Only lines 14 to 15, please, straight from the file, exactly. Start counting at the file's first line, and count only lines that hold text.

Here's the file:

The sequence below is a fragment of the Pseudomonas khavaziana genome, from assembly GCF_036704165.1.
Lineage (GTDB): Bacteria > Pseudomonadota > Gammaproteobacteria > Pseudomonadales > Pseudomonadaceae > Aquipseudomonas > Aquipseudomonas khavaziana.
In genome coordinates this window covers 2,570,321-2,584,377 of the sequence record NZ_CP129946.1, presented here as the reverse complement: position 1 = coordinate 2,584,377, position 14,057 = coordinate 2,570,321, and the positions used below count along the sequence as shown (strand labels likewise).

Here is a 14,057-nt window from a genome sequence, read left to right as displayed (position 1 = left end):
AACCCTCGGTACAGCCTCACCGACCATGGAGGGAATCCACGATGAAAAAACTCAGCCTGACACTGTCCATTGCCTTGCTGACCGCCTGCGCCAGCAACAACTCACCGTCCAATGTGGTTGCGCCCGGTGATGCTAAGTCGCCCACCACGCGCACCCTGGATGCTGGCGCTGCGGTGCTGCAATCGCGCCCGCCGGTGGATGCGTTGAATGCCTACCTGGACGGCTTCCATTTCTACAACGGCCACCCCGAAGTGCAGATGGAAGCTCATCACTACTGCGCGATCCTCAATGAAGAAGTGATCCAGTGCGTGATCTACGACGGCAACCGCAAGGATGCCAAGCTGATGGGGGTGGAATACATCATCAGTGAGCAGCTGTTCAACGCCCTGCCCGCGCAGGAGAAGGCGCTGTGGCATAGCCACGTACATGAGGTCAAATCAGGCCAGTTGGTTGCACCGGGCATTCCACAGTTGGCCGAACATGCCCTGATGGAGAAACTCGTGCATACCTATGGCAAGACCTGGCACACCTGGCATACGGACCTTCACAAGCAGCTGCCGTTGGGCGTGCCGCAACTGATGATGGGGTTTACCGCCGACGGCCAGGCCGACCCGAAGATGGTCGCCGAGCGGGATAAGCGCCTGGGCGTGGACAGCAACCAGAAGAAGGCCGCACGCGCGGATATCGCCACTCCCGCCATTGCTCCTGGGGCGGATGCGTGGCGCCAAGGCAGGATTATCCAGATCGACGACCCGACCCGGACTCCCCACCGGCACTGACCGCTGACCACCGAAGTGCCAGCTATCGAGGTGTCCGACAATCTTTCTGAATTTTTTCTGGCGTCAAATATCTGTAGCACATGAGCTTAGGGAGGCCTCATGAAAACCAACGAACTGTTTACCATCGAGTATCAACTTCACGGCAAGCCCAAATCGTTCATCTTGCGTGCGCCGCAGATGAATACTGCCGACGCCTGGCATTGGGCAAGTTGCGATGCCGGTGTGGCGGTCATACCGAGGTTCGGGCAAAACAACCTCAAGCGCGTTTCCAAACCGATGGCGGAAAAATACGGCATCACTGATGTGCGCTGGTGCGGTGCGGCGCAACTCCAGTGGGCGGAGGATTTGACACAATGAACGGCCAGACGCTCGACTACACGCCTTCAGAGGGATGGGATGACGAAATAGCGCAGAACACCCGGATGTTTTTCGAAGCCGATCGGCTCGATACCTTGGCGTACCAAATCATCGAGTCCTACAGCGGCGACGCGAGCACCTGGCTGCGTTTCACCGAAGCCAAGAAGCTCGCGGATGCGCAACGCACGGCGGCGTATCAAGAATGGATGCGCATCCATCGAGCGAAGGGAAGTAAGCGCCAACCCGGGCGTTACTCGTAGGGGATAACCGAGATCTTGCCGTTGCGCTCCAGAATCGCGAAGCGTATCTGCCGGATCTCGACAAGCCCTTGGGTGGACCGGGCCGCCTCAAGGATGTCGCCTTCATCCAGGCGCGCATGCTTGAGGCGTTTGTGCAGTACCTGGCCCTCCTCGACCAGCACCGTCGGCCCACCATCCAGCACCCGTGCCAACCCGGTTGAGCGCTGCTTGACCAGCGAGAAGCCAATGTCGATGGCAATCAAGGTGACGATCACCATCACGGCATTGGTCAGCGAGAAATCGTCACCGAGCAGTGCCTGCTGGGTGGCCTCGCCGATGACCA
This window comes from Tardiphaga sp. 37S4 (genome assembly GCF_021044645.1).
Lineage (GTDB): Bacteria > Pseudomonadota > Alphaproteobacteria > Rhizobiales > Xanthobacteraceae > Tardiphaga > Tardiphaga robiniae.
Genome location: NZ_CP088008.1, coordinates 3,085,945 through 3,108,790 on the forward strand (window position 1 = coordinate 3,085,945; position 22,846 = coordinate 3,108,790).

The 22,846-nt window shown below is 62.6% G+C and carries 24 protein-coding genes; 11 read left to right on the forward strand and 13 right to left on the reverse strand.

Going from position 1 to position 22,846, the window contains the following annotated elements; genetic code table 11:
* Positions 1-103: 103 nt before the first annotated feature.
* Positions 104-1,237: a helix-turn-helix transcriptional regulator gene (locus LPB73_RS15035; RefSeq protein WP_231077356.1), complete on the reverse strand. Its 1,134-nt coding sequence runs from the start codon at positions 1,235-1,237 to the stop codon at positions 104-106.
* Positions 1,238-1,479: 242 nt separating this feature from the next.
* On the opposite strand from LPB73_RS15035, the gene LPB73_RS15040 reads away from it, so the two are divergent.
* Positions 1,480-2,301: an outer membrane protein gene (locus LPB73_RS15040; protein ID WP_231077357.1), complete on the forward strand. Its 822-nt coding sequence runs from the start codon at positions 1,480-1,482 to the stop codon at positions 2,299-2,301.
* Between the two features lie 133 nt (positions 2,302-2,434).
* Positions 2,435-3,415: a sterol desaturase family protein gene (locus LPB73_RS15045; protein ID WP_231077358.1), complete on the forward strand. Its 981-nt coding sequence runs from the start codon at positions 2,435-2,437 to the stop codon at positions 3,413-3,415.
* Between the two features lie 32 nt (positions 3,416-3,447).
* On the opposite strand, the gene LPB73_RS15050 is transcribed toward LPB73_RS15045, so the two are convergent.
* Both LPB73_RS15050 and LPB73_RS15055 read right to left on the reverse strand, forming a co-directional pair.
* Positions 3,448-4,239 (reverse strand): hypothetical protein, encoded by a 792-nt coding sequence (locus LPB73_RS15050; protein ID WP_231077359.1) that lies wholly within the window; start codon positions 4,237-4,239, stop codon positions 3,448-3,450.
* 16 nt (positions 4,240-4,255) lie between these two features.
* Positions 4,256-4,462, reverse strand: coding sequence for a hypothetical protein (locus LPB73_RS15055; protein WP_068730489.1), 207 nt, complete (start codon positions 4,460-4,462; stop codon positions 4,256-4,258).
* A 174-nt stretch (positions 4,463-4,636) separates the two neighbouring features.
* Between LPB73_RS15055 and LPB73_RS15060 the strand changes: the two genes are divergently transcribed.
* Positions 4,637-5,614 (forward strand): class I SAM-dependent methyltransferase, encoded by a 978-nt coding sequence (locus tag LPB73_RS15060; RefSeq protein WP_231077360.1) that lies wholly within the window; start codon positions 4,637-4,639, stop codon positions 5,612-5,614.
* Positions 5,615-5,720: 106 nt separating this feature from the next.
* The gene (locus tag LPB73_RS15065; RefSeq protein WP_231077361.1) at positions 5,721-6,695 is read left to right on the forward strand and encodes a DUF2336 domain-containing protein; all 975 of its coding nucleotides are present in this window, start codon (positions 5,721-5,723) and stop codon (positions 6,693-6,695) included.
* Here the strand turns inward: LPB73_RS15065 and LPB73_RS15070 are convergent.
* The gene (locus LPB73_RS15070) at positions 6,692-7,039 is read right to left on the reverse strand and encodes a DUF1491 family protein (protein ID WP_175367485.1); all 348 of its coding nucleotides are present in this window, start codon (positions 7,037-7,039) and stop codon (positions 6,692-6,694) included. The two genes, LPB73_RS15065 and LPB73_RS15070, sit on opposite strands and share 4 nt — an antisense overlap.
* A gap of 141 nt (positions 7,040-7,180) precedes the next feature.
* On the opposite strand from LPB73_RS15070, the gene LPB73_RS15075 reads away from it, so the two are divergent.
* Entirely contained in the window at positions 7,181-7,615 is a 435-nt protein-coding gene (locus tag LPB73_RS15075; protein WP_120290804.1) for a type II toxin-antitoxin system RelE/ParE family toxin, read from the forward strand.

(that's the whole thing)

* On the opposite strand from LPB73_RS15035, the gene LPB73_RS15040 reads away from it, so the two are divergent.
* Positions 1,480-2,301: an outer membrane protein gene (locus LPB73_RS15040; protein ID WP_231077357.1), complete on the forward strand. Its 822-nt coding sequence runs from the start codon at positions 1,480-1,482 to the stop codon at positions 2,299-2,301.